Teachers Unions in Japan (and chapter members' presentations)
Date: Sunday, June 18th, 2006 Time: 9:00 AM - 12:00 PM
Speaker: Robert Aspinall, and Chapter Presenters
Teachers Unions in Japan, Robert Aspinall. This presentation is based on the presenter's book (which is based on his PhD thesis.) The splitting into two of Nikkyoso (the Japan Teachers Union) in 1989 was a highly significant event for the union itself and the organisations andinstitutions with which it was closely connected. This book uses this event as a means of exploring both the internal structure of the union itself as well as its location within the Japanese political and education systems. Several theoretical models, by scholars such as Schoppa, Rohlen, and Muramatsu and Krauss are used in order to carry out this analysis. The schism occurred at a time of change within Japanese education, politics and trade unionism. So, in the process of analysis, various shortcomings caused by the historically contingent nature of these models are identified and modifications made.
The book seeks to explain why the schism took place and why it took theform that it did. It examines the events of the schism at three levels: national, prefectural and local. It concludes that the main single cause of the schism was the decision to affiliate the union with the new national federation, Rengo.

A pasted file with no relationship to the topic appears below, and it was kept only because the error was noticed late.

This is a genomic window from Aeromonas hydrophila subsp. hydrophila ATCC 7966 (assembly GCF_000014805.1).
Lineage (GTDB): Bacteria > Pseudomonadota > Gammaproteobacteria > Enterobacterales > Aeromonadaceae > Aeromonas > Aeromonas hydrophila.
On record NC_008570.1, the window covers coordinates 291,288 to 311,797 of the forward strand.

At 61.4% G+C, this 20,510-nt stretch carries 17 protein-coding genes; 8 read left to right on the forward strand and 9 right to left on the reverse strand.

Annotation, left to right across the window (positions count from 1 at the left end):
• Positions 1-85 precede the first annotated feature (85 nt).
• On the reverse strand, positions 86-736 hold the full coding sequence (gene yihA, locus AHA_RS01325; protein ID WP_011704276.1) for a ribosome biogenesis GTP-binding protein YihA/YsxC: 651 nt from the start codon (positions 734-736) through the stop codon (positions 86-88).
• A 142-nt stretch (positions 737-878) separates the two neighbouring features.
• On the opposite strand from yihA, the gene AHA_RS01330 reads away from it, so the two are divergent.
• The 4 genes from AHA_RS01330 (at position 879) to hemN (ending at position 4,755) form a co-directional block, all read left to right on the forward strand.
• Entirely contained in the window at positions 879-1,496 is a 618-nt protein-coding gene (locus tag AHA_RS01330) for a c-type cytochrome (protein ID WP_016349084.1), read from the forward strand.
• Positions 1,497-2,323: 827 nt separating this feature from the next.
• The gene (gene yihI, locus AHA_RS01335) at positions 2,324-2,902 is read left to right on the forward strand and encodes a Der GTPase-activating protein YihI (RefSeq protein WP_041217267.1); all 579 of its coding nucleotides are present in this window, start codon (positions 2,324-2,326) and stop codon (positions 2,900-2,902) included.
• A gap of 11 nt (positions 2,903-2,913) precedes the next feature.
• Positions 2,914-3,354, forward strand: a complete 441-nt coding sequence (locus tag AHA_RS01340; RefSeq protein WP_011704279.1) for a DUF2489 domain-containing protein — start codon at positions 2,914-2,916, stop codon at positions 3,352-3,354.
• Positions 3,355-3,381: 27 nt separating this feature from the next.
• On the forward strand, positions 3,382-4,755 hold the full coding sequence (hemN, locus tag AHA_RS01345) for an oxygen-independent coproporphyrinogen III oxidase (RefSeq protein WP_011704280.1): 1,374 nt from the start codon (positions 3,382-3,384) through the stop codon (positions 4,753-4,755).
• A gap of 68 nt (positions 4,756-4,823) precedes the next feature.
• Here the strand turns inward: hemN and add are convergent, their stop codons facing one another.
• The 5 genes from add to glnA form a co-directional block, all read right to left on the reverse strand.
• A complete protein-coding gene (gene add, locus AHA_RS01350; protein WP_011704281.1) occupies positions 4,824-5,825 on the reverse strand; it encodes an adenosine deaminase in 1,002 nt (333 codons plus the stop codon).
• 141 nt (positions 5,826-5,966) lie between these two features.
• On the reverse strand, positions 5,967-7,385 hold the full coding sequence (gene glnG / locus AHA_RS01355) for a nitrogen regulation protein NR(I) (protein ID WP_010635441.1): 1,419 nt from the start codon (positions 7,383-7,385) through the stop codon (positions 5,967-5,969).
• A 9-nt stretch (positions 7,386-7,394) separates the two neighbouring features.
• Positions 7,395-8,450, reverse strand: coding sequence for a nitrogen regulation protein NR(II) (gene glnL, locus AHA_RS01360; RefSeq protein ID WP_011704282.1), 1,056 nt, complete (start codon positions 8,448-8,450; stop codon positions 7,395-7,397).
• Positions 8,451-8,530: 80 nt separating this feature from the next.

The book also looks at the change in direction of post-schism Nikkyoso education policies and analyses these policies in the light of the broader debate on education taking place in Japan in the 1980s and 1990s.
It is argued that the confrontation between union and government that characterised much of the postwar debate on education in Japan is now much reduced, and is being replaced by a more pragmatic approach that focuses on specific educational problems rather than on ideological differences. Schoppa model of education policy-making is modified in order to take account of these developments.
Finally, the book examines the schism within the context of the realignment taking place within Japanese politics in the 1990s. It is argued that the changes undertaken by Nikkyoso were necessary in view of the changing political environment, and that the collapse of the Japan Socialist Party illustrates the dangers of a failure to adapt to the new times.
Presentations by Chapter Members
Teacher and Student Motivation, and Sociocultural Influence by Phillip Otake.
Please contact Martin Pauly, Program Chair, if you are interested in presenting in the session. Each presentation lasts 30 minutes (including Q&A). For detailed info. and updates, read the chapter webpage www.kasei.ac.jp/jalt/.
Organization: Ibaraki Chapter of the Japan Association for Language Teaching (Ibaraki JALT)
Cost: 2,500 yen (overnight)
Venue: Ibaraki University Seminar House in Daigo, Okukuji Prefectural Nature Park
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